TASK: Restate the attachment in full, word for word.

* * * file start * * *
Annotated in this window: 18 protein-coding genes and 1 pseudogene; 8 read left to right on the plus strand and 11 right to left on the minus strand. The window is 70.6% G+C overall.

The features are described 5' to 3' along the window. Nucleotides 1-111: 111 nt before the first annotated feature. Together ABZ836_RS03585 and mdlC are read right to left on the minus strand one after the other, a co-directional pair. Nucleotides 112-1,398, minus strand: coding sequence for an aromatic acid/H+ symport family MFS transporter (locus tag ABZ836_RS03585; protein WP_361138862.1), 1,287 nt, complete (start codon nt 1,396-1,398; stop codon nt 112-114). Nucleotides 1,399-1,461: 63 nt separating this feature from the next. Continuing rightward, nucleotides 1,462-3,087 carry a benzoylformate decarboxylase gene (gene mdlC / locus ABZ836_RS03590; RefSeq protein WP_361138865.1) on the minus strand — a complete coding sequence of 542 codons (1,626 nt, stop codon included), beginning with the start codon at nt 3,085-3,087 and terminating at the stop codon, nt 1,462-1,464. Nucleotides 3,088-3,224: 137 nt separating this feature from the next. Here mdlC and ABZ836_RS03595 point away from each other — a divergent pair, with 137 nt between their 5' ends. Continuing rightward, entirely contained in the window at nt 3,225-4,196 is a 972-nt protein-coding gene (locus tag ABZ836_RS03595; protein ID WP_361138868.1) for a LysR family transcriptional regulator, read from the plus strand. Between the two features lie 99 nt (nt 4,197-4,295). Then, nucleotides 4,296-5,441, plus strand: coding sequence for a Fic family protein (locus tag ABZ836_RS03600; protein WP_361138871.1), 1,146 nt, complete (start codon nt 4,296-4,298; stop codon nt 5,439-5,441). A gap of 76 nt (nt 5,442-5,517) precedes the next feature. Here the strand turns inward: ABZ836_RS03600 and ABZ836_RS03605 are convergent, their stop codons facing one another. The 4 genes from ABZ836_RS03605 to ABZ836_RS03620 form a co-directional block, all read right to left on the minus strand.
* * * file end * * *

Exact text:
Annotated in this window: 18 protein-coding genes and 1 pseudogene; 8 read left to right on the plus strand and 11 right to left on the minus strand. The window is 70.6% G+C overall.

The features are described 5' to 3' along the window. Nucleotides 1-111: 111 nt before the first annotated feature. Together ABZ836_RS03585 and mdlC are read right to left on the minus strand one after the other, a co-directional pair. Nucleotides 112-1,398, minus strand: coding sequence for an aromatic acid/H+ symport family MFS transporter (locus tag ABZ836_RS03585; protein WP_361138862.1), 1,287 nt, complete (start codon nt 1,396-1,398; stop codon nt 112-114). Nucleotides 1,399-1,461: 63 nt separating this feature from the next. Continuing rightward, nucleotides 1,462-3,087 carry a benzoylformate decarboxylase gene (gene mdlC / locus ABZ836_RS03590; RefSeq protein WP_361138865.1) on the minus strand — a complete coding sequence of 542 codons (1,626 nt, stop codon included), beginning with the start codon at nt 3,085-3,087 and terminating at the stop codon, nt 1,462-1,464. Nucleotides 3,088-3,224: 137 nt separating this feature from the next. Here mdlC and ABZ836_RS03595 point away from each other — a divergent pair, with 137 nt between their 5' ends. Continuing rightward, entirely contained in the window at nt 3,225-4,196 is a 972-nt protein-coding gene (locus tag ABZ836_RS03595; protein ID WP_361138868.1) for a LysR family transcriptional regulator, read from the plus strand. Between the two features lie 99 nt (nt 4,197-4,295). Then, nucleotides 4,296-5,441, plus strand: coding sequence for a Fic family protein (locus tag ABZ836_RS03600; protein WP_361138871.1), 1,146 nt, complete (start codon nt 4,296-4,298; stop codon nt 5,439-5,441). A gap of 76 nt (nt 5,442-5,517) precedes the next feature. Here the strand turns inward: ABZ836_RS03600 and ABZ836_RS03605 are convergent, their stop codons facing one another. The 4 genes from ABZ836_RS03605 to ABZ836_RS03620 form a co-directional block, all read right to left on the minus strand.